Finally, I want to draw attention to one group in my community that I believe is—potentially, at least—heavily exposed to illicit drug use and deserving of additional attention into the future. I hasten to add in raising this point this afternoon that I have no direct evidence to support the comments that I am about to make, other than the anecdotal information I have received from people involved in country football clubs. I am someone who has had a lot of participation in country football and netball clubs over many years. I think they do an enormous amount of good in our community.

I am concerned that there is a genuine risk—one that requires far more investigation by the relevant agencies and authorities—in the way young men, in particular, are exposed to illicit drugs through the country football clubs in Victoria. This is a high-risk group. It is undoubtedly a target market for those who wish to sell these products. You are talking about young, fit and active men. Most of them have jobs and some disposable income. They are perfect for the market that the criminals are seeking to capitalise on. Ice can spread like a cancer among young men who, almost by definition, have little appreciation of their own mortality.

The high-profile media coverage over the last couple of weeks in relation to the alleged drug use by elite footballers in both rugby league and Australian rules is, I think, a warning siren to our country football clubs in Victoria. If it is happening in the AFL and the NRL, why would anyone think it is not happening in bush football? I continue to be told stories of young footballers using drugs, but I simply do not know how widespread the problem is. As I said, it is anecdotal evidence that is put to me. It is whispered in the change rooms; it is talked about on the sidelines. People point out individual players and say, 'He's on the stuff; he's not'. We need to get to the bottom of this for the integrity of sport and also for the health of these young men.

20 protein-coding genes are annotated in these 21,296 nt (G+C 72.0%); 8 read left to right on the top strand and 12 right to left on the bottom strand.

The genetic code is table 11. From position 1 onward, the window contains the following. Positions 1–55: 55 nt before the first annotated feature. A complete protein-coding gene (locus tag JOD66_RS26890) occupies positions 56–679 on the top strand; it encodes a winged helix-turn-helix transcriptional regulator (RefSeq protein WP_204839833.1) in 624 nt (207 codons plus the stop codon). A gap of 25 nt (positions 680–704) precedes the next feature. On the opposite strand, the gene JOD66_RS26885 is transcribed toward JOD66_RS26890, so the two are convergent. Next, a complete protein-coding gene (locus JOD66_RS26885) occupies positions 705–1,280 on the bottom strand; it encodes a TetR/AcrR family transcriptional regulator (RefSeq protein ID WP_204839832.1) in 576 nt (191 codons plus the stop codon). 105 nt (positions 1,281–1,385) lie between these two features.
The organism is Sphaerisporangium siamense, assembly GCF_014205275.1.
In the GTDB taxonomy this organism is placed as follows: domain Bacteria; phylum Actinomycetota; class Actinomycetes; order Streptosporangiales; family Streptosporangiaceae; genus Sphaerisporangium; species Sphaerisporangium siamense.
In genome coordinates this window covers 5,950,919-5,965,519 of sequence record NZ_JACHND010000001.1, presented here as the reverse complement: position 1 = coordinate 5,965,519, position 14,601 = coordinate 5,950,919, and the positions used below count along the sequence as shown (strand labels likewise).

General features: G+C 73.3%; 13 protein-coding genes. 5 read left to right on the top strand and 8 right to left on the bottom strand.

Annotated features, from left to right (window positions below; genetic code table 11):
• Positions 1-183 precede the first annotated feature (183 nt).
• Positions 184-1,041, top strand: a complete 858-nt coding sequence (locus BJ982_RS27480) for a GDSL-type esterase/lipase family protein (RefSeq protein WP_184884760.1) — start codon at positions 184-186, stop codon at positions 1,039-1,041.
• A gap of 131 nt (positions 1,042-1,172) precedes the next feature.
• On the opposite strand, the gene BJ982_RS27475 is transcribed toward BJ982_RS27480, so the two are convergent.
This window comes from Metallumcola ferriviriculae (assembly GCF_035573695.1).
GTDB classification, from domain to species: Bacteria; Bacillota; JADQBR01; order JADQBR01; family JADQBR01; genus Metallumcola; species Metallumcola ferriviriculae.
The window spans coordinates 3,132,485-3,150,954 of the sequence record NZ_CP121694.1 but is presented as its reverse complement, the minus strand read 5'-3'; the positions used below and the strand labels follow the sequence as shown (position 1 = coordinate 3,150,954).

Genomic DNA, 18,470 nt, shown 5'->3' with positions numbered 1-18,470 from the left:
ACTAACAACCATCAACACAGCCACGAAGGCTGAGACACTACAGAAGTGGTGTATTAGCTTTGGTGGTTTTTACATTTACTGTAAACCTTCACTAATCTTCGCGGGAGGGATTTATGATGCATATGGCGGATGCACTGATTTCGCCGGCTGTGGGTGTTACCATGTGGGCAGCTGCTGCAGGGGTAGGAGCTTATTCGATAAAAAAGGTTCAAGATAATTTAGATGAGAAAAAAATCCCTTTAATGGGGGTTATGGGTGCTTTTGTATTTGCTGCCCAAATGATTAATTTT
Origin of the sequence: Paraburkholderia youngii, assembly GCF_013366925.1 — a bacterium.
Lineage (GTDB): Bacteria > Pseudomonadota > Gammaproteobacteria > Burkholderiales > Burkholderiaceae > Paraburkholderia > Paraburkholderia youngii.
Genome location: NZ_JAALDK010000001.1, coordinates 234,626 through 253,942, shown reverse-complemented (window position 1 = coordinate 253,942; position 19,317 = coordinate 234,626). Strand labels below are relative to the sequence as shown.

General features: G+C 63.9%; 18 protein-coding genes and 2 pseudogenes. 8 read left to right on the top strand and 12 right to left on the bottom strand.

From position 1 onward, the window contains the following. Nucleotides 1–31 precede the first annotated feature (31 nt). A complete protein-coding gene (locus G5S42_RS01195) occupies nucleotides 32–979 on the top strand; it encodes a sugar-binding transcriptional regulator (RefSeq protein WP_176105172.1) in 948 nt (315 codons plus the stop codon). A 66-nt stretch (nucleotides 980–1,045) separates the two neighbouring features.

I want to refer to some comments dating back to October 2013 by a Warrigal police officer, who was actually the Baw Baw police youth resource officer at the time, Kevin McClaren. He claimed then, almost 18 months, that ice use was rife in sporting clubs, particularly football clubs. The article says:

He says he believes many players use ice as a performance enhancer because of its ability to keep the user awake and alert for days on end.

The article went on:

He says drug testing n amateur football leagues should become the norm, as it is in the AFL.

Again, I do not wish to be alarmist, but wherever I go in Gippsland I meet people who are concerned about the impact of ice and the extraordinary efforts that will be required to solve the problem. It will involve all of us in our local communities—from the teachers in our schools and the sporting coaches—right through to the Prime Minister's office itself.

I congratulate Minister Nash, whom I have had conversations with on this issue, for the work, sincerity and effort she is putting into this problem. I congratulate the Prime Minister and his office for their work to date, as well. But I simply warn: there is so much more that we will have to do in the future. I commend members opposite who have also shared discussions with me on this issue. I will not go into naming names, but there are many members who have expressed concerns about the impact this drug is having both socially and economically in regional communities. I commend people like Magistrate Clive Alsop for the work he is doing in trying to prevent the use of ice and also to minimise the harm in the community. I commend members opposite to work with our state colleagues and their communities—in any way they can—to help young people in our nation escape the scourge of what is a very alarming situation. I thank the House.